This Friday, November 15, 2019, from 10:00 a.m. to 11:00 a.m at the ManpowerGroup headquarters, the African American Leadership Alliance of Milwaukee (AALAM) is hosting a press conference to publicly launch as an organization. AALAM addresses Milwaukee’s racial disparity by focusing on sustaining African American talent in the region through a system-wide approach that supports and develops leadership in all civic sectors and at all levels of the community.
In 2017, more than 80 African American leaders and allies came together to participate in a three-day strategic training to identify solutions to address racial disparities and improve the vitality of African Americans in the Milwaukee region. Building upon the 12-year history of the African American Leadership Program (AALP), Milwaukee’s premier leadership experience for developing high-performing African American leaders, AALAM provides a cross-sector network of African American leaders and allies dedicated to developing, supporting, and positioning Milwaukee’s pool of African American talent.
“This is an opportunity to leverage the lessons we’ve learned from AALP. AALAM is truly a natural evolution from the AALP program, serving as a connector for supporting sustainable, system-wide change across the Milwaukee region,” said Dr. Jeanette Mitchell, Founder and Chief Catalyst of AALAM.
AALAM will present its goals and engagement strategy to the community during Friday’s press conference. The organization’s goal is to transform Milwaukee into an opportunity-rich city where everyone succeeds and flourishes. ALAM focuses on positioning African American leadership across various sectors. The diverse, cross-sector leaders are organized into action circles, which allows them to leverage their spheres of influence to promote and sustain system-wide change.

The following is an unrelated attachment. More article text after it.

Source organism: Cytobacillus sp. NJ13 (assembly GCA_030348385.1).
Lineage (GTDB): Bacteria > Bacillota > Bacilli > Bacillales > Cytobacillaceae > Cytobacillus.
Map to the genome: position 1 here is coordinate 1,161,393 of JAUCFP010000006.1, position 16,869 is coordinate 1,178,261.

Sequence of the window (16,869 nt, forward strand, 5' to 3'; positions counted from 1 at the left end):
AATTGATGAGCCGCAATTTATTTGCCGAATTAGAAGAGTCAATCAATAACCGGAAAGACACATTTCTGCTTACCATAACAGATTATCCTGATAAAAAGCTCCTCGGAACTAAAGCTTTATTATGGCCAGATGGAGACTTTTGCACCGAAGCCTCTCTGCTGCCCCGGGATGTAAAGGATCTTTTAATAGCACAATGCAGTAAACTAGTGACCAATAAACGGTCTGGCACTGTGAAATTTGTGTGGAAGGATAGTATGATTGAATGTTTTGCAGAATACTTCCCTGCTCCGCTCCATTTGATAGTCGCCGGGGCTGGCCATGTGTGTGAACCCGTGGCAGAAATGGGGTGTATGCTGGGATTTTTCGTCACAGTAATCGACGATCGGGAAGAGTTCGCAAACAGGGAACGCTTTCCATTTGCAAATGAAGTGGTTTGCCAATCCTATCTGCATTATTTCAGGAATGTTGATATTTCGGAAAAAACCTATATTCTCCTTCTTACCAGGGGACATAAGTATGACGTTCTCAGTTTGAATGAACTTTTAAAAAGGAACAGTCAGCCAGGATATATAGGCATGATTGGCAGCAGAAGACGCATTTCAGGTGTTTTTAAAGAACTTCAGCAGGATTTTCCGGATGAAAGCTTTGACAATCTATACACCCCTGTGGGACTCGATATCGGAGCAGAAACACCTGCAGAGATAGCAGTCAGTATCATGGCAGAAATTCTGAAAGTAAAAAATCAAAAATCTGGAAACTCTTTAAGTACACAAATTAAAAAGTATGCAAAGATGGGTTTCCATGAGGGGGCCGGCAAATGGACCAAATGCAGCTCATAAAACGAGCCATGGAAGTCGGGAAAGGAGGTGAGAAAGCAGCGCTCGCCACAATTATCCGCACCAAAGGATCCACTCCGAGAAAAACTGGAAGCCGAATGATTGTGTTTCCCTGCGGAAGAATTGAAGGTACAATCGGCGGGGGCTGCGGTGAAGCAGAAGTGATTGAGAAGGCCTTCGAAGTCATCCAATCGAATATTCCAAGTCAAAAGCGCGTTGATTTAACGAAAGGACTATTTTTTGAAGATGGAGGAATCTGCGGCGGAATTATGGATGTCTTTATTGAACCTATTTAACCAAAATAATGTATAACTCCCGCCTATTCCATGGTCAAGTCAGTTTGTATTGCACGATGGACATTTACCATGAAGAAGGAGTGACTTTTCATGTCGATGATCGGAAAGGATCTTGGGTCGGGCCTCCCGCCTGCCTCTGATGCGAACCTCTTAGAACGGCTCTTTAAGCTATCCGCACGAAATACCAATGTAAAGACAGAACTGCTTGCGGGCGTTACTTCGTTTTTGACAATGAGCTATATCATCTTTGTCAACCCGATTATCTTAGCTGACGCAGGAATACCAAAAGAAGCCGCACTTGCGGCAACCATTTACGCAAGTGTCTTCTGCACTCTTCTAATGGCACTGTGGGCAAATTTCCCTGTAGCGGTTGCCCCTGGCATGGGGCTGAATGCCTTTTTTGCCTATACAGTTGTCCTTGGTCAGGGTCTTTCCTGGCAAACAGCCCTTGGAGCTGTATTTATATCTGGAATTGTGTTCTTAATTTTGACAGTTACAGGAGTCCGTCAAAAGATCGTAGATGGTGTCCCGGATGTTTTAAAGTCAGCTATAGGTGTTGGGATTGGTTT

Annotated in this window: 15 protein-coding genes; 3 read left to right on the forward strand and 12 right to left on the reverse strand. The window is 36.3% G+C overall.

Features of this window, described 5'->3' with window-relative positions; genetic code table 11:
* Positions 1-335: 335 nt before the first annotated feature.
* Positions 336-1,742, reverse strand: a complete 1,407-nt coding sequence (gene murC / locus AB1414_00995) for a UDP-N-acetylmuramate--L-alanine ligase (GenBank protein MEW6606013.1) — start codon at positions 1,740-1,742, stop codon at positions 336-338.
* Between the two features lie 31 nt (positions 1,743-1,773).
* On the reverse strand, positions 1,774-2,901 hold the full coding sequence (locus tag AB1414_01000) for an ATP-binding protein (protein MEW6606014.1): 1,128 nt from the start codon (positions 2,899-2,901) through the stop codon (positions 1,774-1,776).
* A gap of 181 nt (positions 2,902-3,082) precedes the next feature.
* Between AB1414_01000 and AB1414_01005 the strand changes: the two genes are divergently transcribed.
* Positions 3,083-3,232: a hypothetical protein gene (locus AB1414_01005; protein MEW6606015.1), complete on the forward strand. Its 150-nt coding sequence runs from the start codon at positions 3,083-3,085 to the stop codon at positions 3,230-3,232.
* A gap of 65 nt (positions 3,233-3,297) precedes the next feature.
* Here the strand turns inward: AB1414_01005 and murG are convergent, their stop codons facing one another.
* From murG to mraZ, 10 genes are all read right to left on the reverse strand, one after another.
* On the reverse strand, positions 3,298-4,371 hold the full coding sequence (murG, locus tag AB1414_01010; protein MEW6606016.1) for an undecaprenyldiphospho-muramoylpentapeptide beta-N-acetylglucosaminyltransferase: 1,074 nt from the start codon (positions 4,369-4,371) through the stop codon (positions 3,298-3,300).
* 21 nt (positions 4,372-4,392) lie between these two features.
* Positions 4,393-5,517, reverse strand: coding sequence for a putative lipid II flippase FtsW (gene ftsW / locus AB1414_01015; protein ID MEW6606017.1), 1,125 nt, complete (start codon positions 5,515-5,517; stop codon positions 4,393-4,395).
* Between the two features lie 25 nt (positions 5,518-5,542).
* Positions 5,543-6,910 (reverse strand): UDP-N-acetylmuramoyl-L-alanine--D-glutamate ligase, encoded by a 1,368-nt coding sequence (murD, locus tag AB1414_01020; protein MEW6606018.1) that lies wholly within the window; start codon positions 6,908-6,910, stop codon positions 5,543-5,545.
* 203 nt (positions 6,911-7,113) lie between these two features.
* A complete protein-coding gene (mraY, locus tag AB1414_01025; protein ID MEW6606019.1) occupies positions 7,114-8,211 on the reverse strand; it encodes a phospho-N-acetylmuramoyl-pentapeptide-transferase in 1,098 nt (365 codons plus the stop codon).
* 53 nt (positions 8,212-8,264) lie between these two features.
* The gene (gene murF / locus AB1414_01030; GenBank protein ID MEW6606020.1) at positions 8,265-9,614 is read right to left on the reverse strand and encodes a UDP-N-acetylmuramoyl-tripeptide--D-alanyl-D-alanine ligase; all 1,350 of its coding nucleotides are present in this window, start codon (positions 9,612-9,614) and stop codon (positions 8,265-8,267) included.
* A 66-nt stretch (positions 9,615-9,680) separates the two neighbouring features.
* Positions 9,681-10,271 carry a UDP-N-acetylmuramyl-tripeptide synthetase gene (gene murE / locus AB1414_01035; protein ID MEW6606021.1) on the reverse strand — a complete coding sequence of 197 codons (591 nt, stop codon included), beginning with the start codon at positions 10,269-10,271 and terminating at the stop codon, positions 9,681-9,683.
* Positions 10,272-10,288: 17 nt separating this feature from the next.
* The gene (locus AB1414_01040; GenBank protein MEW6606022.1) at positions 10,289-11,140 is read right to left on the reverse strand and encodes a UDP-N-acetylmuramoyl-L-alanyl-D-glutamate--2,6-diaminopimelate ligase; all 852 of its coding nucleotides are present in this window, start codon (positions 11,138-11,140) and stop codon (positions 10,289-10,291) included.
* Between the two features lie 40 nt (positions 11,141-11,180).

“We see an extraordinary opportunity to harness Milwaukee’s African American talent to transform the Milwaukee region into a global destination where everyone, regardless of race, can thrive and prosper,” said AALAM Board President, Antonio Riley. Utilizing his experience as the Former HUD Midwest Region Administrator and his unique background of 20+ years within national leadership appointments, state government, and economic development, Riley embodies AALAM’s role as a connector among civic leaders, community organizations, and policymakers.
One of the influential organizations partnering with AALAM is the Metropolitan Milwaukee Association of Commerce (MMAC), which is committed to increasing the economic vitality of the metro Milwaukee business community. The organization recently released the Region of Choice study, which outlines not only the need for urgency but for the type of strategic action AALAM provides. Julie Granger, AALAM strategic partner and Executive Vice President of MMAC, will make remarks on MMAC’s relationship with AALAM and the benefits of investing in local African American talent.
To commemorate the significance of all the events being hosted on November 15, AALAM is recognizing the day as African American Talent Day. The AALAM public launch is just one component of the day’s activities that will feature other community events, with more than 300 African American professionals focused on developing and retaining African American talent in the Milwaukee region. Community organizations engaged in these events include The Greater Milwaukee African American Employee Resource Group Connection, United Way of Greater Milwaukee & Waukesha County Diversity Leadership Society, and The National Association of African Americans in Human Resources.
AALAM, founded in May 2017, is a cross-sector network of African American leaders and allies dedicated to developing, supporting, and positioning Milwaukee’s pool of African American talent. Its ultimate goal is sustained, system-wide change that transforms Milwaukee into a more inclusive, opportunity-rich city where everyone can thrive.
For more information or press credentials, contact Ericka Kelly at (414) 336-6712. [email protected] aalamilwaukee.org.
MIAMI – Hampton Art Lovers (HAL) introduces their Point Comfort Art Fair + Show, December 5-8, 2019, in historic Overtown at the Historic Ward Rooming House (249 NW 9th Street, Miami FL 33136).
The Point Comfort Art Show provides a platform for Historically Black Colleges and Universities (HBCU) museums to showcase their collection of the African American masters of American fine art at the largest art exposition in North America.